US Representative Raja Krishnamoorthi, Democrat of Illinois, looks as Acting Director of National Intelligence Joseph Maguire arrives to testify before a hearing of the House Permanent Select Committee on Intelligence on September 26, 2019, in Washington, DC.
Andrew Caballero-Reynolds | AFP | Getty Images
A House panel is requesting a slew of documents from Reynolds after the company ignored the committee’s request to stop advertising its e-cigarettes.
Rep. Raja Krishnamoorthi, chairman of the House Oversight and Reform committee’s panel on consumer products, last month requested Reynolds American, Fontem Ventures, Japan Tobacco International and NJOY to stop advertising e-cigarettes.
Market leader Juul, which is partially owned by tobacco giant Altria, announced it would end all product marketing ahead of the letter’s publication. NJOY in response to Krishnamoorthi’s letter said it will stop advertising its e-cigarettes, the congressman said.
“Two of your competitors have already confirmed that they will not be advertising their products going forward, and we expect more confirmations to come soon,” Krishnamoorthi, D-Ill., said in the letter addressed to Reynolds CEO Ricardo Oberlando. “Your company, however, has given no indication that it plans to halt its advertisements.”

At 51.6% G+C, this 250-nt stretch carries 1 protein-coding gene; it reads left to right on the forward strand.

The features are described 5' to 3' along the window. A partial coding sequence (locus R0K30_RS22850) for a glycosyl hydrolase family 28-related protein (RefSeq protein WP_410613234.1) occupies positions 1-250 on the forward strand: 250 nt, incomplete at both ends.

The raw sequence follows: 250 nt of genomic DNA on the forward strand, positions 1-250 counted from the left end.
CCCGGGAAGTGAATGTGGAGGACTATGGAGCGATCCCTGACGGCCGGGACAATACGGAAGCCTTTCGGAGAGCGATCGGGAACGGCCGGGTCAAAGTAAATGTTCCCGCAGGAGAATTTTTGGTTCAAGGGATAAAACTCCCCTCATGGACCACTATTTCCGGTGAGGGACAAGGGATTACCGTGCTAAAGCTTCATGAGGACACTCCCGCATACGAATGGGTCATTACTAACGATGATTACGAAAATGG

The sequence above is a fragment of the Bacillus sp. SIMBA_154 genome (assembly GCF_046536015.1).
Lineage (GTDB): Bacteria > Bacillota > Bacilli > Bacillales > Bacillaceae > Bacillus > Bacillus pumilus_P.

Krishnamoorthi asks for a number documents, including a list of all advertising, a list of all celebrities or social media influencers the company has worked with, all discounts and promotions the company has run and all documents relating to the effect of the company’s marketing strategy on minors. Krishnamoorthi requests the documents by Oct. 24.
Reynolds doesn’t have to abide by Krishnamoorthi’s request since Congress doesn’t have the authority to compel it to stop advertising. But lawmakers can use their investigative authority to pressure a company into compliance with document requests and other tactics that can tie up internal resources.
Reynolds, a unit of global tobacco giant British American Tobacco, did not immediately respond to CNBC’s request for comment.